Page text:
Radiation Physics

PV QA 3 - Poster Viewing Q&A 3

TU_15_3264 - Automatic Inverse Treatment Planning for Cervical Cancer High dose-rate Brachytherapy via Deep Reinforcement Learning

Tuesday, October 23
1:00 PM - 2:30 PM
Location: Innovation Hub, Exhibit Hall 3

Automatic Inverse Treatment Planning for Cervical Cancer High dose-rate Brachytherapy via Deep Reinforcement Learning
C. Shen, Y. Gonzalez, H. Jung, L. Chen, N. Qin, and X. Jia; Department of Radiation Oncology, University of Texas Southwestern Medical Center, Dallas, TX

Purpose/Objective(s): Inverse treatment planning in radiotherapy is typically formulated as an optimization problem where objective function and constraints are carefully designed for different practical and clinical considerations. The relative weights among these terms affect final plan quality. While a treatment planning system is capable of solving the optimization problem under a given set of weights, it is a crucial task to tune these weights to achieve a satisfactory plan quality. At present, tuning these weights is performed by a planner manually. Not only does this require intensive efforts, the plan quality is affected by many factors such as the human experience and the available time for planning. In this study, we propose a deep reinforcement learning (DRL) based approach to accomplish the weight-tuning task in a human-like manner. We demonstrate this idea using an example problem of inverse planning in high-dose-rate brachytherapy (HDRBT) for cervical cancer. The optimization problem minimizes weighted sum of doses to four critical organs (bladder, rectum, sigmoid, and small bowel), while requesting CTV D90% is not lower than prescription.

Materials/Methods: We develop a virtual planner network (VPN) in lieu of a human planner. VPN observes dose-volume histograms (DVH) of a plan and outputs a decision about direction and amplitude to adjust an organ weight. To train VPN, we define a reward function as the sum of D2cc values of critical organs, as D2cc values are clinically relevant quantities in cervical cancer HDRBT. We train VPN using five patient cases via DRL. In this process, VPN attempts to adjust organ weights following an epsilon-greedy process, and is updated to learn those actions that improve the reward function. Once VPN is trained, we demonstrate the effectiveness of VPN in another five testing patient cases. In each case, organ weights are randomly initialized. VPN is then applied to repeatedly adjust organ weights based on observed plan DVHs, until the plan quality cannot be further improved.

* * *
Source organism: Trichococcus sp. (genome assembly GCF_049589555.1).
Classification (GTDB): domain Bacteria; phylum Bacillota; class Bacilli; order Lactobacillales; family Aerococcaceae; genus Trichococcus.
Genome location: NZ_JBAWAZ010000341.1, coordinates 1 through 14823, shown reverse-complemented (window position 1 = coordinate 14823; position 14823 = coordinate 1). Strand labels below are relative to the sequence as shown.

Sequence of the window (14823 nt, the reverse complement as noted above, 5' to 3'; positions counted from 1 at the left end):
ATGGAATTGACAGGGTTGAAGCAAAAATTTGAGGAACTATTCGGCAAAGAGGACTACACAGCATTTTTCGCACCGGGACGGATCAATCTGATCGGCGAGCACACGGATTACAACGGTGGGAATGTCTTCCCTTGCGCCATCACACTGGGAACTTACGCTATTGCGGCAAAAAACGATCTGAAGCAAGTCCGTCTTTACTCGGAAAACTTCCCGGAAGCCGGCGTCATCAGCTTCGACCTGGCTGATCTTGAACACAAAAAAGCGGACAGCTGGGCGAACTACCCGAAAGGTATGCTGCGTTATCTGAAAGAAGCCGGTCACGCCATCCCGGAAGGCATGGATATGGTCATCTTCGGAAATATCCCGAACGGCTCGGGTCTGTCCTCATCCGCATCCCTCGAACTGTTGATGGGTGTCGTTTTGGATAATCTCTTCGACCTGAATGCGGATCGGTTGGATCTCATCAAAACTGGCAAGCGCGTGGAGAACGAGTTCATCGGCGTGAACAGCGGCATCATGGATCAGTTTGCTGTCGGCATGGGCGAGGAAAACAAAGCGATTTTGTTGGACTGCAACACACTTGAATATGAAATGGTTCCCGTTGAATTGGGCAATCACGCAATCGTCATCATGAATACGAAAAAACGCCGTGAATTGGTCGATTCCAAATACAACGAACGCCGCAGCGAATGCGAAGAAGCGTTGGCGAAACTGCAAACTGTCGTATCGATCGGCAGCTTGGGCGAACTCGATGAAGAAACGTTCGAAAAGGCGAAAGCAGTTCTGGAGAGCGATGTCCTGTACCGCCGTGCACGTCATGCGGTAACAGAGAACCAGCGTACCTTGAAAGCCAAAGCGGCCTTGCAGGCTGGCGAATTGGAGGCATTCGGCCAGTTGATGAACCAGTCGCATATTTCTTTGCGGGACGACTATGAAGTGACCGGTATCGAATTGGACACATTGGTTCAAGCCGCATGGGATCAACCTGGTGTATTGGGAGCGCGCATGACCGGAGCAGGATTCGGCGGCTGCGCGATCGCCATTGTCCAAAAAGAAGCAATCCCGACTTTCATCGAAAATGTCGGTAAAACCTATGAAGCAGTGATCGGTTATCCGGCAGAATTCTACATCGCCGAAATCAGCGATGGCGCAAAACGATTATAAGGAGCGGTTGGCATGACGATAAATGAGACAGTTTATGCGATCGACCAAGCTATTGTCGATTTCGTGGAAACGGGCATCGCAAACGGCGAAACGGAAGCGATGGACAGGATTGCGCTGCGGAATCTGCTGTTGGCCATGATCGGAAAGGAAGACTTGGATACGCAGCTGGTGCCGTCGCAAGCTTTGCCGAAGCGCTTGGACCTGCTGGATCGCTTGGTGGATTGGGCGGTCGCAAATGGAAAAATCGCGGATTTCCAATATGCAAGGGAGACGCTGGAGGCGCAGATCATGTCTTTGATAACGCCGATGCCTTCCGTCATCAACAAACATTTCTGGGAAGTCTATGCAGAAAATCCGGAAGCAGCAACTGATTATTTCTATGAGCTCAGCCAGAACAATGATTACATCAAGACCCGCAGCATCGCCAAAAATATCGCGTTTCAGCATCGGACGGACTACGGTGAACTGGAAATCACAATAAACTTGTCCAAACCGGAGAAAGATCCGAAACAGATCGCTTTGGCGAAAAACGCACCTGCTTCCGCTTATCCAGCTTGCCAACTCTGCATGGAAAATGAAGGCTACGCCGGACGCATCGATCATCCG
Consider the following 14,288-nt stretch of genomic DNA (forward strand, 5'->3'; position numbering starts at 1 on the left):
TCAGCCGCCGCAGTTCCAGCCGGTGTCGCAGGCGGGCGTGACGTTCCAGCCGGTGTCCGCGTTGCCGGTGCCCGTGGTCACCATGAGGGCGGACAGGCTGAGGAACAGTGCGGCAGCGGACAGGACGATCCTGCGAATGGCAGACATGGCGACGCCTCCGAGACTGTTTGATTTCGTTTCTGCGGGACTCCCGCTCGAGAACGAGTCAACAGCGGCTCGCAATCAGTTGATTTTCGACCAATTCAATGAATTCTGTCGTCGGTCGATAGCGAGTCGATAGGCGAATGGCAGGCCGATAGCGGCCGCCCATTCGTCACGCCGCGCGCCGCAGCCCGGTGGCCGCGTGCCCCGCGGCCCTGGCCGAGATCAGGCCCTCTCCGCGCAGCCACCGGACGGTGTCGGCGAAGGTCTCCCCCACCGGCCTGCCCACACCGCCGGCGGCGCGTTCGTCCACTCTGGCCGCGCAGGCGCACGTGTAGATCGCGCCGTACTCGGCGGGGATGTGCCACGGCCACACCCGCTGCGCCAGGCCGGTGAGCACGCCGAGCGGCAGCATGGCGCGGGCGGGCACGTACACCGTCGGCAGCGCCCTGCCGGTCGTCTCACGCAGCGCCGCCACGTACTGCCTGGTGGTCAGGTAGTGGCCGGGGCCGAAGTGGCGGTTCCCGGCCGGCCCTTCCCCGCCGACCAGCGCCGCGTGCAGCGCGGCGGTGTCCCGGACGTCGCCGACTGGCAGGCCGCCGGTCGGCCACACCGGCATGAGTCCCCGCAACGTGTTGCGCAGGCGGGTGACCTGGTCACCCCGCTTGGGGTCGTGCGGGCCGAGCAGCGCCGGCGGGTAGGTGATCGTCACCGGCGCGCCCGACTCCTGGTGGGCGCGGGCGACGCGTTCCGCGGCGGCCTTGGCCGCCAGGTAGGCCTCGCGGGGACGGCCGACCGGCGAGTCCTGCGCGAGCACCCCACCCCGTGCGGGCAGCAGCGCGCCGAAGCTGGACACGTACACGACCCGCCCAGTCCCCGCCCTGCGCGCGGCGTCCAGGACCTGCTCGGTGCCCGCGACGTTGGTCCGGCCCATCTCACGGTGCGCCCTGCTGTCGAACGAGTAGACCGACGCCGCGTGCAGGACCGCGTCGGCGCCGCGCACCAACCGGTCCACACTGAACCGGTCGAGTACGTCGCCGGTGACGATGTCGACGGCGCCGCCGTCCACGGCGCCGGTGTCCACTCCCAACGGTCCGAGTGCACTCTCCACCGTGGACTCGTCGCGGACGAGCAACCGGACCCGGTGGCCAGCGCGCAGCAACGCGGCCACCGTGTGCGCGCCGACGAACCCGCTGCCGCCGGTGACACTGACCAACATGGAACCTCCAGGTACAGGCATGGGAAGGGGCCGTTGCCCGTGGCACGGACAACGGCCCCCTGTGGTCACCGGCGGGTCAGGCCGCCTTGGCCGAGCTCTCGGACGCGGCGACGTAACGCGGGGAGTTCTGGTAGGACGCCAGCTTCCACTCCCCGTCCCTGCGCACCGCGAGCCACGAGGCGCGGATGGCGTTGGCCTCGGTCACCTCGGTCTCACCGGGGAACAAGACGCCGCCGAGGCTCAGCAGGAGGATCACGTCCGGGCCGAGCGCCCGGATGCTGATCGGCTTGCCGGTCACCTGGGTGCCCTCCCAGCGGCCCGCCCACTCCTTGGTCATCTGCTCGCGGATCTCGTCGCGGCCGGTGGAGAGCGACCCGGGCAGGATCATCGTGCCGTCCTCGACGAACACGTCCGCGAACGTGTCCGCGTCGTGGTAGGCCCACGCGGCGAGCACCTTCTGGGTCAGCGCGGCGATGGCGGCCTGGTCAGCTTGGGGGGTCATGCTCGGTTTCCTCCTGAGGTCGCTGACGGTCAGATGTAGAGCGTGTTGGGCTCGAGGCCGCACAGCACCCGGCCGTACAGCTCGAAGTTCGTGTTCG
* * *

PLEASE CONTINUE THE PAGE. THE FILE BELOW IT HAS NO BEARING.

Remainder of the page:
Results: It is found that VPN is able to make effective decisions to automatically adjust organ weights. Plans generated with VPN reduce sum of D2cc values by 6.1% compared to those under the randomly initialized parameters, and by 4.6% compared to those plans delivered clinically.

Conclusion: DRL-based VPN is a promising approach for automatic inverse planning in cervical cancer HDRBT. Given the similar structure of the optimization problems between HDRBT and external beam therapy, the VPN approach is potentially applicable to external beam therapy.

Author Disclosure: C. Shen: None. Y. Gonzalez: None. N. Qin: None.

Chenyang Shen, PhD

University of Texas Southwestern Medical Center

Disclosure:
No relationships to disclose.

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